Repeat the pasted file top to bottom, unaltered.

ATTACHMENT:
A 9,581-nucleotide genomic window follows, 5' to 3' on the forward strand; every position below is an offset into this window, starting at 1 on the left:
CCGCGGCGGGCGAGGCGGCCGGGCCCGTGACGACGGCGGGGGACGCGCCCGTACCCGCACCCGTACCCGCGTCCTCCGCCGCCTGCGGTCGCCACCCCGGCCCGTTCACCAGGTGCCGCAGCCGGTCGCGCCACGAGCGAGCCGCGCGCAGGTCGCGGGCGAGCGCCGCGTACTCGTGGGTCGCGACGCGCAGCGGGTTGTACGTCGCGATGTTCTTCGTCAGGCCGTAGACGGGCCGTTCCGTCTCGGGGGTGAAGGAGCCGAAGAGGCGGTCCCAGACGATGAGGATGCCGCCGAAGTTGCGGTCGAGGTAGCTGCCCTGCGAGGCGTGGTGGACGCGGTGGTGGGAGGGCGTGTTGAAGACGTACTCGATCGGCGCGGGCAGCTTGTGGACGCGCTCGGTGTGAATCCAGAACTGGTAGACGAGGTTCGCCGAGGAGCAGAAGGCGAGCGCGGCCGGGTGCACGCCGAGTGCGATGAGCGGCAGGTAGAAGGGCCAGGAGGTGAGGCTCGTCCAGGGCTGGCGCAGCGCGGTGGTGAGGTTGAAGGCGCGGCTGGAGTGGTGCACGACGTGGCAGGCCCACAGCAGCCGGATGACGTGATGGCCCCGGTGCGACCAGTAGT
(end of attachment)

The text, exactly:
A 9,581-nucleotide genomic window follows, 5' to 3' on the forward strand; every position below is an offset into this window, starting at 1 on the left:
CCGCGGCGGGCGAGGCGGCCGGGCCCGTGACGACGGCGGGGGACGCGCCCGTACCCGCACCCGTACCCGCGTCCTCCGCCGCCTGCGGTCGCCACCCCGGCCCGTTCACCAGGTGCCGCAGCCGGTCGCGCCACGAGCGAGCCGCGCGCAGGTCGCGGGCGAGCGCCGCGTACTCGTGGGTCGCGACGCGCAGCGGGTTGTACGTCGCGATGTTCTTCGTCAGGCCGTAGACGGGCCGTTCCGTCTCGGGGGTGAAGGAGCCGAAGAGGCGGTCCCAGACGATGAGGATGCCGCCGAAGTTGCGGTCGAGGTAGCTGCCCTGCGAGGCGTGGTGGACGCGGTGGTGGGAGGGCGTGTTGAAGACGTACTCGATCGGCGCGGGCAGCTTGTGGACGCGCTCGGTGTGAATCCAGAACTGGTAGACGAGGTTCGCCGAGGAGCAGAAGGCGAGCGCGGCCGGGTGCACGCCGAGTGCGATGAGCGGCAGGTAGAAGGGCCAGGAGGTGAGGCTCGTCCAGGGCTGGCGCAGCGCGGTGGTGAGGTTGAAGGCGCGGCTGGAGTGGTGCACGACGTGGCAGGCCCACAGCAGCCGGATGACGTGATGGCCCCGGTGCGACCAGTAGT